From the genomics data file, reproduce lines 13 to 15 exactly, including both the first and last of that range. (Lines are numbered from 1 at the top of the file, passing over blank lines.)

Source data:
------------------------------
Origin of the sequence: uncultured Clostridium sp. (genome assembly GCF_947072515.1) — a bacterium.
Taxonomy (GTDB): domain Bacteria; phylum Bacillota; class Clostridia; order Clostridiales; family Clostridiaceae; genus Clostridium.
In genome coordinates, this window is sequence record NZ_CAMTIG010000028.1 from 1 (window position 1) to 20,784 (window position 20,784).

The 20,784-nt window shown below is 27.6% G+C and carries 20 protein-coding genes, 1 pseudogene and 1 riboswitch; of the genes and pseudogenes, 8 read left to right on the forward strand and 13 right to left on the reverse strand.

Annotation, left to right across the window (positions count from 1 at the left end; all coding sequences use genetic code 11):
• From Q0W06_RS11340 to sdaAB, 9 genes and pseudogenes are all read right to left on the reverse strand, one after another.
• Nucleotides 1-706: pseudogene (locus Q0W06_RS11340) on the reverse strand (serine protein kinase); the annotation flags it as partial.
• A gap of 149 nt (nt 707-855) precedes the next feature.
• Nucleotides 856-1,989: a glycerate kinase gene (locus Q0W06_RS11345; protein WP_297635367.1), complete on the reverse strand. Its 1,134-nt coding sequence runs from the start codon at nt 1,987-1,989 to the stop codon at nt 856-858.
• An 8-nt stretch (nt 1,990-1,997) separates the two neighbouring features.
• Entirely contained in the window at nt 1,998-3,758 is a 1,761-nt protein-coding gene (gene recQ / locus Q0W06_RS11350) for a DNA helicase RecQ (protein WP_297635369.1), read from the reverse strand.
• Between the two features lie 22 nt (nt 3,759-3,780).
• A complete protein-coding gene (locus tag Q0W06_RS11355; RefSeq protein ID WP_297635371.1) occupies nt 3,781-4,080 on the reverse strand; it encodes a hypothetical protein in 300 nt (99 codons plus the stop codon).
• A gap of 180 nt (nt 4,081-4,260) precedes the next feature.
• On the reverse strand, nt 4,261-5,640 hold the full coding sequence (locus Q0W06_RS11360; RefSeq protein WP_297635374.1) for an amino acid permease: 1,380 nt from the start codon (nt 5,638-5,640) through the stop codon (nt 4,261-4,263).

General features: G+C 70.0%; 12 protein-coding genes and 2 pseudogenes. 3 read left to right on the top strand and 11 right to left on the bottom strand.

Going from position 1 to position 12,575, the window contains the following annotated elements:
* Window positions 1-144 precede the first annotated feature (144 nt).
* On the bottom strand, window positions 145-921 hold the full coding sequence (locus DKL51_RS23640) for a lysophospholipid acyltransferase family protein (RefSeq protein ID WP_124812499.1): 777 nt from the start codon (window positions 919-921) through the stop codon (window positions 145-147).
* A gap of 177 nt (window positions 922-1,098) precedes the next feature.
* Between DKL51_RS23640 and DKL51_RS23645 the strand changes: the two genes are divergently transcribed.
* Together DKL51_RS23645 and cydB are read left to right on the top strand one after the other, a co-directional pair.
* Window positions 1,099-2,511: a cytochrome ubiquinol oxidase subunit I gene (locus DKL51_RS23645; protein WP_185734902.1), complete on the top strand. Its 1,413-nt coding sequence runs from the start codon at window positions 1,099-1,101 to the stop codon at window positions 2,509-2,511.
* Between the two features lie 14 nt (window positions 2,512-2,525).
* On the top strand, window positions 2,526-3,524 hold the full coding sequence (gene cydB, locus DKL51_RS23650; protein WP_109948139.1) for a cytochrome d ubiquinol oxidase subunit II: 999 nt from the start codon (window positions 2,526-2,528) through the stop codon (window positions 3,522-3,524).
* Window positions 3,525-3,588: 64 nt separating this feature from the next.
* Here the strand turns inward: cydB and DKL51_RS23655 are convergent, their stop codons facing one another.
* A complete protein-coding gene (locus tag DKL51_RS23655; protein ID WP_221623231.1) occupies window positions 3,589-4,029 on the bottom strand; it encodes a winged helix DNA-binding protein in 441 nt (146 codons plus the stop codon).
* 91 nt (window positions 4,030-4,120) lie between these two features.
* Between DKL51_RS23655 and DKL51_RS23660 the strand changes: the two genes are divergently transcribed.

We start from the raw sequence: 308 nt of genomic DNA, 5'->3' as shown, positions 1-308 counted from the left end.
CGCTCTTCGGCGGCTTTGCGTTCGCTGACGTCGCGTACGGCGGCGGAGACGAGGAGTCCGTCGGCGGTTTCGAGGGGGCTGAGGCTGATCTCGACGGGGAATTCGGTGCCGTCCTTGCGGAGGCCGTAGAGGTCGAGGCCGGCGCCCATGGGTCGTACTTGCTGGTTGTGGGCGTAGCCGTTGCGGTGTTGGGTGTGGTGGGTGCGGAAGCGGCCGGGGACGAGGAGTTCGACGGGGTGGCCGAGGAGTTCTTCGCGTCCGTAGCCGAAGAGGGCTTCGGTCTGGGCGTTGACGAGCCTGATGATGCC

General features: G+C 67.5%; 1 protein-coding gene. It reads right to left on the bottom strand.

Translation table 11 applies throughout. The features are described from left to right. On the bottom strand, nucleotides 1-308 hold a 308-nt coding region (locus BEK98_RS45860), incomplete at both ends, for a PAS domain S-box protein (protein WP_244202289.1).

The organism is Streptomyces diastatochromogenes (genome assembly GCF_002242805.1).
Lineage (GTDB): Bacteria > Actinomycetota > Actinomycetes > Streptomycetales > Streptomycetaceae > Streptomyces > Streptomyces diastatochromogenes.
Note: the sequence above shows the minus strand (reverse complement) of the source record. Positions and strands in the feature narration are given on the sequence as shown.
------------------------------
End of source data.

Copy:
• A complete protein-coding gene (locus tag Q0W06_RS11355; RefSeq protein ID WP_297635371.1) occupies nt 3,781-4,080 on the reverse strand; it encodes a hypothetical protein in 300 nt (99 codons plus the stop codon).
• A gap of 180 nt (nt 4,081-4,260) precedes the next feature.
• On the reverse strand, nt 4,261-5,640 hold the full coding sequence (locus Q0W06_RS11360; RefSeq protein WP_297635374.1) for an amino acid permease: 1,380 nt from the start codon (nt 5,638-5,640) through the stop codon (nt 4,261-4,263).